Brief Interviews With Hideous Men: Stories

Front Cover
Little, Brown, Apr 1, 2000 - Fiction - 336 pages
David Foster Wallace made an art of taking readers into places no other writer even gets near. The series of stories from which this exuberantly acclaimed book takes its title is a sequence of imagined interviews with men on the subject of their relations with women. These portraits of men at their most self-justifying, loquacious, and benighted explore poignantly and hilariously the agonies of sexual connections.

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LibraryThing Review

User Review  - modioperandi - LibraryThing

A thoroughly disturbing collection of short stories. A dive into the point-of-view of troubled mostly dangerous people. Some stories are not that and the ones that are not in the interview form are ... Read full review

LibraryThing Review

User Review  - stillatim - LibraryThing

My favorite DFW fiction so far, though that only includes IJ and Girl With Curious Hair. This collection has a much better balance between stories I just want to read, and stories I only want to write ... Read full review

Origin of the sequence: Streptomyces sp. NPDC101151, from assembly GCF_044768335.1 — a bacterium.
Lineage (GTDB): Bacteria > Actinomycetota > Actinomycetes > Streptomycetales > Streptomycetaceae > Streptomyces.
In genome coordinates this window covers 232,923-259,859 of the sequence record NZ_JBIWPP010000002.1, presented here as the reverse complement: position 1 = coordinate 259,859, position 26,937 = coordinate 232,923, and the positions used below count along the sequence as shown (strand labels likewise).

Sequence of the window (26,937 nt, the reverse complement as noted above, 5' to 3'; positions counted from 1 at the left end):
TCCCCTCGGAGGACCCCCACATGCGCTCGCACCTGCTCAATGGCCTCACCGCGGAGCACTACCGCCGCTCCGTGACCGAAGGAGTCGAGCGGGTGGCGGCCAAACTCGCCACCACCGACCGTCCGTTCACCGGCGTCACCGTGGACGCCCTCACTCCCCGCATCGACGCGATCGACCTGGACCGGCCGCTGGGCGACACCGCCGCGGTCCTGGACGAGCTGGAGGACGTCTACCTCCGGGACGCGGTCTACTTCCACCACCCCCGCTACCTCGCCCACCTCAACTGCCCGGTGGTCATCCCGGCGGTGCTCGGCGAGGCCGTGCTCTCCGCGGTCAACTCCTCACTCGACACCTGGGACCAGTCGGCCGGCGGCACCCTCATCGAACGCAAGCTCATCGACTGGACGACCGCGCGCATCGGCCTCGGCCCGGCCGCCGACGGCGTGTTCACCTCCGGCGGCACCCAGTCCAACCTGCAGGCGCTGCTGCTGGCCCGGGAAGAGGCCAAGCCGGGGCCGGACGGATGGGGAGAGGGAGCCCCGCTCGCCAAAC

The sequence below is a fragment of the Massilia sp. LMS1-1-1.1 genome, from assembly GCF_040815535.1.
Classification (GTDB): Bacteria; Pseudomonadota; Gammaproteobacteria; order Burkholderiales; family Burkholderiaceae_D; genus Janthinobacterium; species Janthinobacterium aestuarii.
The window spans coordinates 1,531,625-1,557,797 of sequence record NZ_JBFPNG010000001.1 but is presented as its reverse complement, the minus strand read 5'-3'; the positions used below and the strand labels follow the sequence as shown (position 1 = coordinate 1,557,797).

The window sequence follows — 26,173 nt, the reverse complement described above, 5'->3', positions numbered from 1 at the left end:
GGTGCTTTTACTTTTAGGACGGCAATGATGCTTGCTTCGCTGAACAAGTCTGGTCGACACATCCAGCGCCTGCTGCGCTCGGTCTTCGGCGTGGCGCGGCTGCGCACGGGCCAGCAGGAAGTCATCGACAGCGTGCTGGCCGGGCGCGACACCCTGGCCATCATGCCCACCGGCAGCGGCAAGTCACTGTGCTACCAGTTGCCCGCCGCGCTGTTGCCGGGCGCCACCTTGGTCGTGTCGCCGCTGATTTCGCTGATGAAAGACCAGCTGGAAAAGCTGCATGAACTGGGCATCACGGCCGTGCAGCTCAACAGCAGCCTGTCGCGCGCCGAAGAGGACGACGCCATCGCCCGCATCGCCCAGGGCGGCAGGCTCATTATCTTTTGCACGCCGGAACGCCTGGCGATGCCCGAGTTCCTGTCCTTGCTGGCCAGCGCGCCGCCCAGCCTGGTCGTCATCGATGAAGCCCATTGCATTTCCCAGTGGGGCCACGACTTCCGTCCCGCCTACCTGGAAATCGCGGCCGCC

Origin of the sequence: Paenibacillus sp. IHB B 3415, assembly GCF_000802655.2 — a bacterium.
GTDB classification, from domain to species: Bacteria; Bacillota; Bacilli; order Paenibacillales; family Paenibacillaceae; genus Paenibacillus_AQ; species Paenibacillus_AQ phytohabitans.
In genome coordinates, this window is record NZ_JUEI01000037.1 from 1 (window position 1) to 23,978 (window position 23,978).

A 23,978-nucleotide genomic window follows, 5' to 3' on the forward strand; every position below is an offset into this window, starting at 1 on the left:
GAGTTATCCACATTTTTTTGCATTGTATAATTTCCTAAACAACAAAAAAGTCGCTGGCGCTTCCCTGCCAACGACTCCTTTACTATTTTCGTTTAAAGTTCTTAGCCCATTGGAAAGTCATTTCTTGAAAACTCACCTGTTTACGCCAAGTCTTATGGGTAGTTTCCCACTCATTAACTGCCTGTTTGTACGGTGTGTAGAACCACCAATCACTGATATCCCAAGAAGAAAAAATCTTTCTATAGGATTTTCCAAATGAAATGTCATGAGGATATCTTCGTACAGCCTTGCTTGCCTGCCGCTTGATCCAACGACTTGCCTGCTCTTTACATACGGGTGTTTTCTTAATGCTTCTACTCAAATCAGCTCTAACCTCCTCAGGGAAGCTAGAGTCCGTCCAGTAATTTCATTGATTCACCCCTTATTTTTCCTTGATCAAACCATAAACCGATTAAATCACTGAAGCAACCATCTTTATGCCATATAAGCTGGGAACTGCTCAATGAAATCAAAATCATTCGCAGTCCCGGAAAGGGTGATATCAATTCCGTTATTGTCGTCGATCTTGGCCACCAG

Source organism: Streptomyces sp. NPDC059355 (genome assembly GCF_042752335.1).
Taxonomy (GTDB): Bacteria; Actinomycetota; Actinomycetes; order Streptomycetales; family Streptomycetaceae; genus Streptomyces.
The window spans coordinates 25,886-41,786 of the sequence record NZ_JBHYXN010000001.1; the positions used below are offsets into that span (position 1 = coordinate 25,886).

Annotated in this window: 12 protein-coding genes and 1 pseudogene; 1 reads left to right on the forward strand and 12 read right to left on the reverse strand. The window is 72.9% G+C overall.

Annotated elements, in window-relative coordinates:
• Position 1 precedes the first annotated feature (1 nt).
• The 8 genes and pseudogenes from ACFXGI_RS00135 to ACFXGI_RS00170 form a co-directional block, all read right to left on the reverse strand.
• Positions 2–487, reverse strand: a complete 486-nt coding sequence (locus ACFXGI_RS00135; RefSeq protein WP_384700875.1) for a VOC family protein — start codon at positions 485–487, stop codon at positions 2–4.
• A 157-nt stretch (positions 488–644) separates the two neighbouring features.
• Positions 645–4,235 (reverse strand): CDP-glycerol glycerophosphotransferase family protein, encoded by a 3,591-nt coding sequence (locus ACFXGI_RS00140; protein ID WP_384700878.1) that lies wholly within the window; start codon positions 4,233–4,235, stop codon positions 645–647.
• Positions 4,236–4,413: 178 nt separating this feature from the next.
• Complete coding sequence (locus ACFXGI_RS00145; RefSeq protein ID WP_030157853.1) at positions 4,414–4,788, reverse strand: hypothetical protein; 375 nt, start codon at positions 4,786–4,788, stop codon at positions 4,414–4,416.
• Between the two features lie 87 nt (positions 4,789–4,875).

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About the author (2000)

David Foster Wallace was born in Ithaca, New York, in 1962 and raised in Illinois, where he was a regionally ranked junior tennis player. He received bachelor of arts degrees in philosophy and English from Amherst College and wrote what would become his first novel, The Broom of the System, as his senior English thesis. He received a masters of fine arts from University of Arizona in 1987 and briefly pursued graduate work in philosophy at Harvard University. His second novel, Infinite Jest, was published in 1996. Wallace taught creative writing at Emerson College, Illinois State University, and Pomona College, and published the story collections Girl with Curious Hair, Brief Interviews with Hideous Men, Oblivion, the essay collections A Supposedly Fun Thing I'll Never Do Again, and Consider the Lobster. He was awarded the MacArthur Fellowship, a Lannan Literary Award, and a Whiting Writers' Award, and was appointed to the Usage Panel for The American Heritage Dictionary of the English Language. He died in 2008. His last novel, The Pale King, was published in 2011.

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